Hi,

I tried to find the voltage on the capacitor as a function of time, Vc(t).

In the initial condition (t<0) the switch was closed and the current source was open circuit, so I found the initial conditions for the capacitor and the inductor ( VC(0)=65v, and IL(0)=1A).

At t=0, the switch will open and the current source connect to circuit like the picture here.

I'd tried to write the differential equation of the circuit and got something weird:

I know that the equation of RLC circuit 2d must be positive, otherwise, I will get one of the roots positive which is impossible.

Please, I need your help, what is important to me is to proof the equation so I can show the lecturer that he was wrong, but I'm not sure if what I did was right.

Here is the solution of the lecturer:

(A1 and A2 easy to find)

## Best Answer

Since everyone seems to have been variously confused at different times about your question, let me re-draw and re-phrase it:

^{simulate this circuit – Schematic created using CircuitLab}(The above reflects the case after the switch opens and after the current source has been added, both at \$t=0\$.)

On the left is your new circuit (without initial conditions showing, as I think it is unnecessary in order to answer your question.) On the right is the same circuit through a simple, obvious Thevenin transformation about which I'm sure you agree. I prefer the right side because it makes it a little easier to answer your question about the lecturer's answer.

Let's use KCL for the node marked as \$V_t\$:

$$C\,\:\frac{\text{d}\,V_{\left(t\right)}}{\text{d}t}+\frac1{L}\int V_{\left(t\right)} \:\text{d}t=\frac1{L}\int V_{s\left(t\right)} \:\text{d}t$$

(I've placed out-flowing currents on the left and in-flowing currents on the right.)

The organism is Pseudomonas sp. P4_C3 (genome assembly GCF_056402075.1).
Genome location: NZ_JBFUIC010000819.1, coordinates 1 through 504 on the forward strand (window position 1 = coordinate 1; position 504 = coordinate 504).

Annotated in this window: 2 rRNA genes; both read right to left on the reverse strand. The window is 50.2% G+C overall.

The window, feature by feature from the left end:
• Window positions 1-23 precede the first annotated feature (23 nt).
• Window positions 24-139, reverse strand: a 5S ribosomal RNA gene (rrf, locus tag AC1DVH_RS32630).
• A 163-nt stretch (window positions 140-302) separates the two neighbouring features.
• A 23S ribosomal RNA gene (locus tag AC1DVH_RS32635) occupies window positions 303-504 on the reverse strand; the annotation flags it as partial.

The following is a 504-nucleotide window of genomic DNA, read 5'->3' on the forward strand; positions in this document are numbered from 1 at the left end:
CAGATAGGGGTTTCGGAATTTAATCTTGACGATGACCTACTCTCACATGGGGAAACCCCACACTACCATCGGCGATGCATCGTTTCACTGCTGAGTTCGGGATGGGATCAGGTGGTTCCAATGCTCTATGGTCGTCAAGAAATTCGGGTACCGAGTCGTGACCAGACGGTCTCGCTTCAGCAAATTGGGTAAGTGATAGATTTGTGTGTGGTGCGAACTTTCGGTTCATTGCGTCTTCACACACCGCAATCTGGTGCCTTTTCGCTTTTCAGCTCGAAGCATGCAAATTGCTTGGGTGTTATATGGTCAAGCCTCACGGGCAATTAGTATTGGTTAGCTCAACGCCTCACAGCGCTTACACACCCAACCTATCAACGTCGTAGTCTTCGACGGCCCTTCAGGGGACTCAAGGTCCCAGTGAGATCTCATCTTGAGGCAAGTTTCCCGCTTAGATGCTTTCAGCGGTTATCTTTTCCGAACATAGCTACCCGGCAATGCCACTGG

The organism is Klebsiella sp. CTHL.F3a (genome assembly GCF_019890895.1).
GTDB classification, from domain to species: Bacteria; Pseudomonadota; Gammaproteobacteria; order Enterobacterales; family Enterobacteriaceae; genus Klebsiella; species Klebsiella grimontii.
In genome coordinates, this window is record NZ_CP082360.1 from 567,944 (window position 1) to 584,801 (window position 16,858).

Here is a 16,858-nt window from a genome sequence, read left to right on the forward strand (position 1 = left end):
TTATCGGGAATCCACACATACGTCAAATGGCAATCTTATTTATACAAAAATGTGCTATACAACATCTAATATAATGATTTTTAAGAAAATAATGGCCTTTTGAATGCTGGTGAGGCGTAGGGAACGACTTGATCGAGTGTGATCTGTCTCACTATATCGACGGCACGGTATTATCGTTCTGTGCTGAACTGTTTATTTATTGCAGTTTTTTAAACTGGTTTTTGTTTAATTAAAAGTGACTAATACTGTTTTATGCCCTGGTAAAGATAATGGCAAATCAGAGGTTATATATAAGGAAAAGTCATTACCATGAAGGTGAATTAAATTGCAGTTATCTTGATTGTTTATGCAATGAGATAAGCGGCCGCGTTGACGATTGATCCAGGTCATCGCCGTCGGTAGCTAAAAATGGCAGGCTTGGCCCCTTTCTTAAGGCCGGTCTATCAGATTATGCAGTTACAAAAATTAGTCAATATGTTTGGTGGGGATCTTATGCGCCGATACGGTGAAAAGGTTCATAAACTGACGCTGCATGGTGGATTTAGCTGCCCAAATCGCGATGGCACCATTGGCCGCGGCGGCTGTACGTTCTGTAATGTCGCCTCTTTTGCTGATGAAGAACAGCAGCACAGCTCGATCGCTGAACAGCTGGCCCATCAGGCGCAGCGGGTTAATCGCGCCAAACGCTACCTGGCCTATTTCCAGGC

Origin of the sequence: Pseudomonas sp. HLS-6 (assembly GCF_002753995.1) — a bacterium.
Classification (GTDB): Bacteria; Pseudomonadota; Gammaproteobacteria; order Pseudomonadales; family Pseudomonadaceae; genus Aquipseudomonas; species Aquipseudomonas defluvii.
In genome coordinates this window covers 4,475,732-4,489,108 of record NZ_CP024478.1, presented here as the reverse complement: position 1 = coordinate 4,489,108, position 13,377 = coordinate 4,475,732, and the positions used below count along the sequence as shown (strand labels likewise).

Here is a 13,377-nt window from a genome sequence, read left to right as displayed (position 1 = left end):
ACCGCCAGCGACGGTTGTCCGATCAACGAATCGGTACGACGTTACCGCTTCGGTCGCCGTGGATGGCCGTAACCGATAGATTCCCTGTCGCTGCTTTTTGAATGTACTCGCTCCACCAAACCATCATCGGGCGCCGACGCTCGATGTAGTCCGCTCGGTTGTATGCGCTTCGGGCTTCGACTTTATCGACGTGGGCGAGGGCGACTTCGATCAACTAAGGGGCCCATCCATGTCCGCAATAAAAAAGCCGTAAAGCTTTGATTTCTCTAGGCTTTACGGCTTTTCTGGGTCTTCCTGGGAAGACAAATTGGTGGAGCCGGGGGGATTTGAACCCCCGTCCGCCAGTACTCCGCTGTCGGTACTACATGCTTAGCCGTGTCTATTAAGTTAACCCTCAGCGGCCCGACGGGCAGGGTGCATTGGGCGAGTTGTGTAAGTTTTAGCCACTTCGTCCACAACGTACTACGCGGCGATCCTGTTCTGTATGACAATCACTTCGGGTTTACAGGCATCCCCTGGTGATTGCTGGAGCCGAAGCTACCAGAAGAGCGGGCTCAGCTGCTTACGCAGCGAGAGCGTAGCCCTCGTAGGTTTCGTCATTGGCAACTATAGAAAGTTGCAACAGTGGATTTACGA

Some development results in:

$$\begin{align*} \frac{\text{d}\,V_{\left(t\right)}}{\text{d}t}+\frac1{L\,C}\int V_{\left(t\right)} \:\text{d}t&=\frac1{L\,C}\int V_{s\left(t\right)} \:\text{d}t\\\\ \frac{\text{d}^2\,V_{\left(t\right)}}{\text{d}t^2}+\frac{V_{\left(t\right)}}{L\,C}&=\frac{V_{s\left(t\right)}}{L\,C}\\\\ \end{align*}$$

But we also know that the current, \$I_{\left(t\right)}\$, is everywhere the same throughout the right-hand circuit. So it follows that:

$$V_{s\left(t\right)}=39\:\text{V}-R\,I_{\left(t\right)} = 39\:\text{V}-R\,C\,\:\frac{\text{d}\,V_{\left(t\right)}}{\text{d}t}$$

Substituting in:

$$\begin{align*} \frac{\text{d}^2\,V_{\left(t\right)}}{\text{d}t^2}+\frac{V_{\left(t\right)}}{L\,C}&=\frac{1}{L\,C}\left(39\:\text{V}-R\,C\,\:\frac{\text{d}\,V_{\left(t\right)}}{\text{d}t}\right)\\\\ \frac{\text{d}^2\,V_{\left(t\right)}}{\text{d}t^2}+\frac{R}{L}\:\frac{\text{d}\,V_{\left(t\right)}}{\text{d}t}+\frac{V_{\left(t\right)}}{L\,C}&=\frac{39\:\text{V}}{L\,C} \end{align*}$$

Which is just a 2nd order diff-eq I'm sure you can solve.

But just looking at the characteristic equation, (\$s^2+650\,s+1\times 10^5=0\$), you would easily find \$s=-400\$ and \$s=-250\$. Which is a huge clue for setting up the general solution.

The lecturer's general solution is correct.